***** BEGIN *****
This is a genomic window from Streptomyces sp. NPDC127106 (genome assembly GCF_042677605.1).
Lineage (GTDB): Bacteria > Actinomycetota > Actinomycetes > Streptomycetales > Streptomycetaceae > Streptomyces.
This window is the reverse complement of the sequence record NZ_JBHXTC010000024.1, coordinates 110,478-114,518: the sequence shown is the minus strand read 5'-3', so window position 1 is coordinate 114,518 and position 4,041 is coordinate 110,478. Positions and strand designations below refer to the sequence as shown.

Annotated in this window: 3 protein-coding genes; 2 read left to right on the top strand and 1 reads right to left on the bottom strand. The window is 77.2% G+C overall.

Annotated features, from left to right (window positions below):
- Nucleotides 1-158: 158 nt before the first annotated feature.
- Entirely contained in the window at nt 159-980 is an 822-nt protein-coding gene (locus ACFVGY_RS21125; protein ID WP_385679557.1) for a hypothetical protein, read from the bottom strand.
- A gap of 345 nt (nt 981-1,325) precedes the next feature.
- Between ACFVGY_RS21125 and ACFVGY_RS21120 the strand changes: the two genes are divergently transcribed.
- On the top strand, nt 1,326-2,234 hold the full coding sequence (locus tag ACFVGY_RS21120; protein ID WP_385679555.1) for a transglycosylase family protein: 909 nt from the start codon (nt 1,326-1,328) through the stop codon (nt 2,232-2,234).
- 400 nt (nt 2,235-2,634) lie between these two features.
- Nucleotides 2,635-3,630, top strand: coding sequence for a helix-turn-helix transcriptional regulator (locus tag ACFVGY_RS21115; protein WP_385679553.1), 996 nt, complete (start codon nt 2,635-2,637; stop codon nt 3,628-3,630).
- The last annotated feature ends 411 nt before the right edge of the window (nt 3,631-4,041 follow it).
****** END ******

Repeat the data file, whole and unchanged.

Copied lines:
This is a genomic window from Streptomyces sp. NPDC127106 (genome assembly GCF_042677605.1).
Lineage (GTDB): Bacteria > Actinomycetota > Actinomycetes > Streptomycetales > Streptomycetaceae > Streptomyces.
This window is the reverse complement of the sequence record NZ_JBHXTC010000024.1, coordinates 110,478-114,518: the sequence shown is the minus strand read 5'-3', so window position 1 is coordinate 114,518 and position 4,041 is coordinate 110,478. Positions and strand designations below refer to the sequence as shown.

Annotated in this window: 3 protein-coding genes; 2 read left to right on the top strand and 1 reads right to left on the bottom strand. The window is 77.2% G+C overall.

Annotated features, from left to right (window positions below):
- Nucleotides 1-158: 158 nt before the first annotated feature.
- Entirely contained in the window at nt 159-980 is an 822-nt protein-coding gene (locus ACFVGY_RS21125; protein ID WP_385679557.1) for a hypothetical protein, read from the bottom strand.
- A gap of 345 nt (nt 981-1,325) precedes the next feature.
- Between ACFVGY_RS21125 and ACFVGY_RS21120 the strand changes: the two genes are divergently transcribed.
- On the top strand, nt 1,326-2,234 hold the full coding sequence (locus tag ACFVGY_RS21120; protein ID WP_385679555.1) for a transglycosylase family protein: 909 nt from the start codon (nt 1,326-1,328) through the stop codon (nt 2,232-2,234).
- 400 nt (nt 2,235-2,634) lie between these two features.
- Nucleotides 2,635-3,630, top strand: coding sequence for a helix-turn-helix transcriptional regulator (locus tag ACFVGY_RS21115; protein WP_385679553.1), 996 nt, complete (start codon nt 2,635-2,637; stop codon nt 3,628-3,630).
- The last annotated feature ends 411 nt before the right edge of the window (nt 3,631-4,041 follow it).